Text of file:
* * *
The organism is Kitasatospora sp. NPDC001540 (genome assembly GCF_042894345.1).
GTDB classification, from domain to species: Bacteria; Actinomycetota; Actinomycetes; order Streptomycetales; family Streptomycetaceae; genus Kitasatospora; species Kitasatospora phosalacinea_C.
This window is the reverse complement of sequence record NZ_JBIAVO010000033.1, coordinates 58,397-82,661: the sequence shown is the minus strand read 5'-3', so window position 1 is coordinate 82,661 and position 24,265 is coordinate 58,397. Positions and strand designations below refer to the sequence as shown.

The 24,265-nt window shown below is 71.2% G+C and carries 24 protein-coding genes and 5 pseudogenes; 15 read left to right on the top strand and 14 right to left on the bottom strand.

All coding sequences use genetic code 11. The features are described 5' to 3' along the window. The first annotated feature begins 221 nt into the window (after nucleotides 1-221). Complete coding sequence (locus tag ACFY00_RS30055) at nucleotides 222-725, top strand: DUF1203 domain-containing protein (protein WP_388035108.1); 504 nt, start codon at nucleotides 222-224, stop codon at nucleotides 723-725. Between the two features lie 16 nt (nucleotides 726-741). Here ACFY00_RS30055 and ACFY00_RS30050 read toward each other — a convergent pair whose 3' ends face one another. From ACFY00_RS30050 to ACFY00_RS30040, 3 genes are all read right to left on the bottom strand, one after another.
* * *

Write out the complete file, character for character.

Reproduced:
The organism is Kitasatospora sp. NPDC001540 (genome assembly GCF_042894345.1).
GTDB classification, from domain to species: Bacteria; Actinomycetota; Actinomycetes; order Streptomycetales; family Streptomycetaceae; genus Kitasatospora; species Kitasatospora phosalacinea_C.
This window is the reverse complement of sequence record NZ_JBIAVO010000033.1, coordinates 58,397-82,661: the sequence shown is the minus strand read 5'-3', so window position 1 is coordinate 82,661 and position 24,265 is coordinate 58,397. Positions and strand designations below refer to the sequence as shown.

The 24,265-nt window shown below is 71.2% G+C and carries 24 protein-coding genes and 5 pseudogenes; 15 read left to right on the top strand and 14 right to left on the bottom strand.

All coding sequences use genetic code 11. The features are described 5' to 3' along the window. The first annotated feature begins 221 nt into the window (after nucleotides 1-221). Complete coding sequence (locus tag ACFY00_RS30055) at nucleotides 222-725, top strand: DUF1203 domain-containing protein (protein WP_388035108.1); 504 nt, start codon at nucleotides 222-224, stop codon at nucleotides 723-725. Between the two features lie 16 nt (nucleotides 726-741). Here ACFY00_RS30055 and ACFY00_RS30050 read toward each other — a convergent pair whose 3' ends face one another. From ACFY00_RS30050 to ACFY00_RS30040, 3 genes are all read right to left on the bottom strand, one after another.